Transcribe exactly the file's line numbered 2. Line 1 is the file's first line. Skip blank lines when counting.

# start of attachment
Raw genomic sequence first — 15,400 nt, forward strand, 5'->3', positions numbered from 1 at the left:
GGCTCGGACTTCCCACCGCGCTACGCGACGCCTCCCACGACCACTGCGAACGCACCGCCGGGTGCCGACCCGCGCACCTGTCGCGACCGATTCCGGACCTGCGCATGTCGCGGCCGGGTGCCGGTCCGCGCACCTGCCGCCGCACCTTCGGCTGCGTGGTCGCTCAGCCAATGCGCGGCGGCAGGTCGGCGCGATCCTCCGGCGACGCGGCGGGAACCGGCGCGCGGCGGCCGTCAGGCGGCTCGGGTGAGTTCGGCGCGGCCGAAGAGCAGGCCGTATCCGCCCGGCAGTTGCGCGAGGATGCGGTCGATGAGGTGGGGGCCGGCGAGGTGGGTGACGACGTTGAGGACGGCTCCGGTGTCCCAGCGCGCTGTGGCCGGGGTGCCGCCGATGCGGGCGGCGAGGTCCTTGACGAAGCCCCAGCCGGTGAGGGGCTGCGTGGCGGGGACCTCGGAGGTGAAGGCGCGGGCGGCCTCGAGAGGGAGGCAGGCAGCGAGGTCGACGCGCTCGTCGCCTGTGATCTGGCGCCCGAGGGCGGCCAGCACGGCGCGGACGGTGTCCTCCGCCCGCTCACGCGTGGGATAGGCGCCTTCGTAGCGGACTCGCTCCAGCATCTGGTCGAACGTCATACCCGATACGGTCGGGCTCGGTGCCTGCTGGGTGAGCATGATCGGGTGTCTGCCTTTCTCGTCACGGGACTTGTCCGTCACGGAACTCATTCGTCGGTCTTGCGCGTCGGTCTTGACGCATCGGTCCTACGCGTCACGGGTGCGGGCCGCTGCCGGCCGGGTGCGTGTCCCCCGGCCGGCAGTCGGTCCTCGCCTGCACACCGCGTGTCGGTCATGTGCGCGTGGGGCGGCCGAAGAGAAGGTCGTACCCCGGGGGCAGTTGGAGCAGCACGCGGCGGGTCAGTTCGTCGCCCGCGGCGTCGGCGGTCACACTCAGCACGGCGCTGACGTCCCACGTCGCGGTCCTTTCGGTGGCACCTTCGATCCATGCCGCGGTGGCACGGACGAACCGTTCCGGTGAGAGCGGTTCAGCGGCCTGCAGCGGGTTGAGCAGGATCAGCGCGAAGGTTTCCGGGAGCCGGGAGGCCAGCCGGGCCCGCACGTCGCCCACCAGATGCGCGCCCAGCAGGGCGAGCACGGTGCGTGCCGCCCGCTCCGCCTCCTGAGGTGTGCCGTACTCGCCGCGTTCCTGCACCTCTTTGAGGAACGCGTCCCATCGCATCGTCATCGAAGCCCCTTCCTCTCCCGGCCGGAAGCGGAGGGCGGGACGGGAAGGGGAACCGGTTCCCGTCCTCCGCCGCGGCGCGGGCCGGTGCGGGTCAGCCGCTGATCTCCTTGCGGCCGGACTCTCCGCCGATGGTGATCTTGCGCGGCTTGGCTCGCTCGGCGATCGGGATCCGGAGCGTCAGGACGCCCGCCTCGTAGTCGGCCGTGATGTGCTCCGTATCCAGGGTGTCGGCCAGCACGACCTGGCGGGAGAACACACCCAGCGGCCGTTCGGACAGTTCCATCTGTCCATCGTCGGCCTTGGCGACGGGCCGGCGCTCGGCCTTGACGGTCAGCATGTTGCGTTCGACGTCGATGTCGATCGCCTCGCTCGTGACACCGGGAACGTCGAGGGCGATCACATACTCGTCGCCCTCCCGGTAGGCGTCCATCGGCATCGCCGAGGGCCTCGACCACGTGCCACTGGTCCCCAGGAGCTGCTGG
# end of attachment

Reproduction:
GGCTCGGACTTCCCACCGCGCTACGCGACGCCTCCCACGACCACTGCGAACGCACCGCCGGGTGCCGACCCGCGCACCTGTCGCGACCGATTCCGGACCTGCGCATGTCGCGGCCGGGTGCCGGTCCGCGCACCTGCCGCCGCACCTTCGGCTGCGTGGTCGCTCAGCCAATGCGCGGCGGCAGGTCGGCGCGATCCTCCGGCGACGCGGCGGGAACCGGCGCGCGGCGGCCGTCAGGCGGCTCGGGTGAGTTCGGCGCGGCCGAAGAGCAGGCCGTATCCGCCCGGCAGTTGCGCGAGGATGCGGTCGATGAGGTGGGGGCCGGCGAGGTGGGTGACGACGTTGAGGACGGCTCCGGTGTCCCAGCGCGCTGTGGCCGGGGTGCCGCCGATGCGGGCGGCGAGGTCCTTGACGAAGCCCCAGCCGGTGAGGGGCTGCGTGGCGGGGACCTCGGAGGTGAAGGCGCGGGCGGCCTCGAGAGGGAGGCAGGCAGCGAGGTCGACGCGCTCGTCGCCTGTGATCTGGCGCCCGAGGGCGGCCAGCACGGCGCGGACGGTGTCCTCCGCCCGCTCACGCGTGGGATAGGCGCCTTCGTAGCGGACTCGCTCCAGCATCTGGTCGAACGTCATACCCGATACGGTCGGGCTCGGTGCCTGCTGGGTGAGCATGATCGGGTGTCTGCCTTTCTCGTCACGGGACTTGTCCGTCACGGAACTCATTCGTCGGTCTTGCGCGTCGGTCTTGACGCATCGGTCCTACGCGTCACGGGTGCGGGCCGCTGCCGGCCGGGTGCGTGTCCCCCGGCCGGCAGTCGGTCCTCGCCTGCACACCGCGTGTCGGTCATGTGCGCGTGGGGCGGCCGAAGAGAAGGTCGTACCCCGGGGGCAGTTGGAGCAGCACGCGGCGGGTCAGTTCGTCGCCCGCGGCGTCGGCGGTCACACTCAGCACGGCGCTGACGTCCCACGTCGCGGTCCTTTCGGTGGCACCTTCGATCCATGCCGCGGTGGCACGGACGAACCGTTCCGGTGAGAGCGGTTCAGCGGCCTGCAGCGGGTTGAGCAGGATCAGCGCGAAGGTTTCCGGGAGCCGGGAGGCCAGCCGGGCCCGCACGTCGCCCACCAGATGCGCGCCCAGCAGGGCGAGCACGGTGCGTGCCGCCCGCTCCGCCTCCTGAGGTGTGCCGTACTCGCCGCGTTCCTGCACCTCTTTGAGGAACGCGTCCCATCGCATCGTCATCGAAGCCCCTTCCTCTCCCGGCCGGAAGCGGAGGGCGGGACGGGAAGGGGAACCGGTTCCCGTCCTCCGCCGCGGCGCGGGCCGGTGCGGGTCAGCCGCTGATCTCCTTGCGGCCGGACTCTCCGCCGATGGTGATCTTGCGCGGCTTGGCTCGCTCGGCGATCGGGATCCGGAGCGTCAGGACGCCCGCCTCGTAGTCGGCCGTGATGTGCTCCGTATCCAGGGTGTCGGCCAGCACGACCTGGCGGGAGAACACACCCAGCGGCCGTTCGGACAGTTCCATCTGTCCATCGTCGGCCTTGGCGACGGGCCGGCGCTCGGCCTTGACGGTCAGCATGTTGCGTTCGACGTCGATGTCGATCGCCTCGCTCGTGACACCGGGAACGTCGAGGGCGATCACATACTCGTCGCCCTCCCGGTAGGCGTCCATCGGCATCGCCGAGGGCCTCGACCACGTGCCACTGGTCCCCAGGAGCTGCTGG